According to public health officials, individuals who recover from COVID-19 may have symptoms that persist for weeks to months after the acute illness resolves. Referred to as COVID-19 “long haulers”, recovered individuals may experience debilitating symptoms which include shortness of breath, nausea, diarrhea, racing heart, intermittent high fever, as well as neurological problems such as memory loss, “brain fog”, and attention problems.15 16
One large study conducted by King’s College London found that approximately 10 percent of persons who had recovered from COVID-19 reported persistent symptoms at one month. Between 1.5 and 2.5 percent of recovered individuals reported ongoing health problems three months post-infection. This study also found that the median age for those with persistent symptoms was 45 years and that women were more likely than men to suffer long-term.17
The CDC, however, acknowledges that there are no tests to confirm a diagnosis of long COVID and report that some people with symptoms of long COVID have had no prior history of a COVID-19 infection or positive COVID-19 test.18
COVID-19 Death Controversies – Dying With and Dying From COVID-19
In early April 2020, Dr. Deborah Birx, the former response coordinator for the White House coronavirus task force, reported that all deaths that occurred in SARS-CoV-2-positive individuals would be counted as a COVID-19 death regardless of whether the virus was responsible. As a result, the CDC’s data does not differentiate between persons who died as a direct result of COVID-19 illness and those who died from other causes but who tested positive for SARS-CoV-2.19
The CDC’s August 5, 2020 interim case definition for Coronavirus Disease 2019 (COVID-19) counts all deaths as a COVID-19 when the death certificate lists COVID-19 disease or SARS-CoV-2 as an underlying cause of death. Probable deaths are those where the death certificate list COVID-19 despite no laboratory evidence to confirm of the presence of the SARS-CoV-2 virus.20
IMPORTANT NOTE: NVIC encourages you to become fully informed about covid-19 and the covid-19 vaccine by reading all sections in the Table of Contents, which contain many links and resources such as the manufacturer product information inserts, and to speak with one or more trusted health care professionals before making a vaccination decision for yourself or your child. This information is for educational purposes only and is not intended as medical advice.
1 U.S. Centers for Disease Control and Prevention. United States COVID-19 Cases, Deaths, and Laboratory Testing (NAATs) by State, Territory, and Jurisdiction. In: COVID Data Tracker. Aug. 28, 2022.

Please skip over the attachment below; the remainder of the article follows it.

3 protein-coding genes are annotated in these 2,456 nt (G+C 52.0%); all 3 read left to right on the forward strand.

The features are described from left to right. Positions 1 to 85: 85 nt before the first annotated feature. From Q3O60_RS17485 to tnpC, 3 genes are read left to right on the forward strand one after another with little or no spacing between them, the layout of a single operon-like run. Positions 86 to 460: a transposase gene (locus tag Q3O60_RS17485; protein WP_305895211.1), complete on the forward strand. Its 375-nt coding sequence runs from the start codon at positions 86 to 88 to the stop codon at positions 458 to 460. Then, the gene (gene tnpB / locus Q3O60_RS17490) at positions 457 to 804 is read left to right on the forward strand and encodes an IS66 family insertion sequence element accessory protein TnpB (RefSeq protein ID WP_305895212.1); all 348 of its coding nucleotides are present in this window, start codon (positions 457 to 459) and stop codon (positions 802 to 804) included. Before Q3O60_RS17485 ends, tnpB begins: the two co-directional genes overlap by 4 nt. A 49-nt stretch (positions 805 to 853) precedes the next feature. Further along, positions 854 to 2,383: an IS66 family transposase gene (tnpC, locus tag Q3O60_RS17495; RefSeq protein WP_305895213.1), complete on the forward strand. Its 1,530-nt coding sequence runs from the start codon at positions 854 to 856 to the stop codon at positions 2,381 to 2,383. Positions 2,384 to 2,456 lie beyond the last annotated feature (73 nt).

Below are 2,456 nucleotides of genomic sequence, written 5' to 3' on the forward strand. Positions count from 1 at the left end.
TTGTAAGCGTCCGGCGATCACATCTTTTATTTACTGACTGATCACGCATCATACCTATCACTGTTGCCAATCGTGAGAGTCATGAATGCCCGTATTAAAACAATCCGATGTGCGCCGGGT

2 U.S. Centers for Disease Control and Prevention. Coronavirus Disease 2019 (COVID-19) 2020 Interim Case Definition, Approved August 5, 2020. In: National Notifiable Diseases Surveillance System (NNDSS). Apr. 16, 2021.
4 U.S. Centers for Disease Control and Prevention. Coronavirus Disease 2019 (COVID-19) 2020 Interim Case Definition, Approved August 5, 2020. In: National Notifiable Diseases Surveillance System (NNDSS). Apr. 16, 2021.
5 U.S. Centers for Disease Control and Prevention. Guidance for Antigen Testing for SARS-CoV-2 for Healthcare Providers Testing Individuals in the Community. In: COVID-19. Apr. 4, 2022.
6 U.S. Centers for Disease Control and Prevention. Coronavirus Disease 2019 (COVID-19) 2020 Interim Case Definition, Approved August 5, 2020. In: National Notifiable Diseases Surveillance System (NNDSS). Apr. 16, 2021.
7 Cáceres B. New CDC Data Shows 94 Percent of COVID-19 Death Cases Had Underlying Poor Health Conditions. The Vaccine Reaction Sept. 7, 2020.
9 Dennis J, McGovern A, Vollmer S, et al. Improving COVID-19 critical care mortality over time in England: A national cohort study, March to June 2020. Critical Care Medicine February 2021; 49(2) pp. 209-214.
13 U.S. Centers for Disease Control and Prevention. For Parents: Multisystem Inflammatory Syndrome in Children (MIS-C) associated with COVID-19. In: Multisystem Inflammatory Syndrome (MIS). Sept. 20, 2021.
14 U.S. Centers for Disease Control and Prevention. Multisystem Inflammatory Syndrome in Adults (MIS-A). In: Multisystem Inflammatory Syndrome (MIS). Nov. 13, 2020.
17 Sleat D, Wain R, Miller B. Long Covid: Reviewing the Science and Assessing the Risk. Tony Blair Institute For Global Change Oct. 5, 2020.
19 Casiano L Birx says government is classifying all deaths of patients with coronavirus as 'COVID-19' deaths, regardless of cause. Fox News Apr. 7, 2020.
20 U.S. Centers for Disease Control and Prevention. Coronavirus Disease 2019 (COVID-19) 2020 Interim Case Definition, Approved August 5, 2020. In: National Notifiable Diseases Surveillance System (NNDSS). Apr. 16, 2021.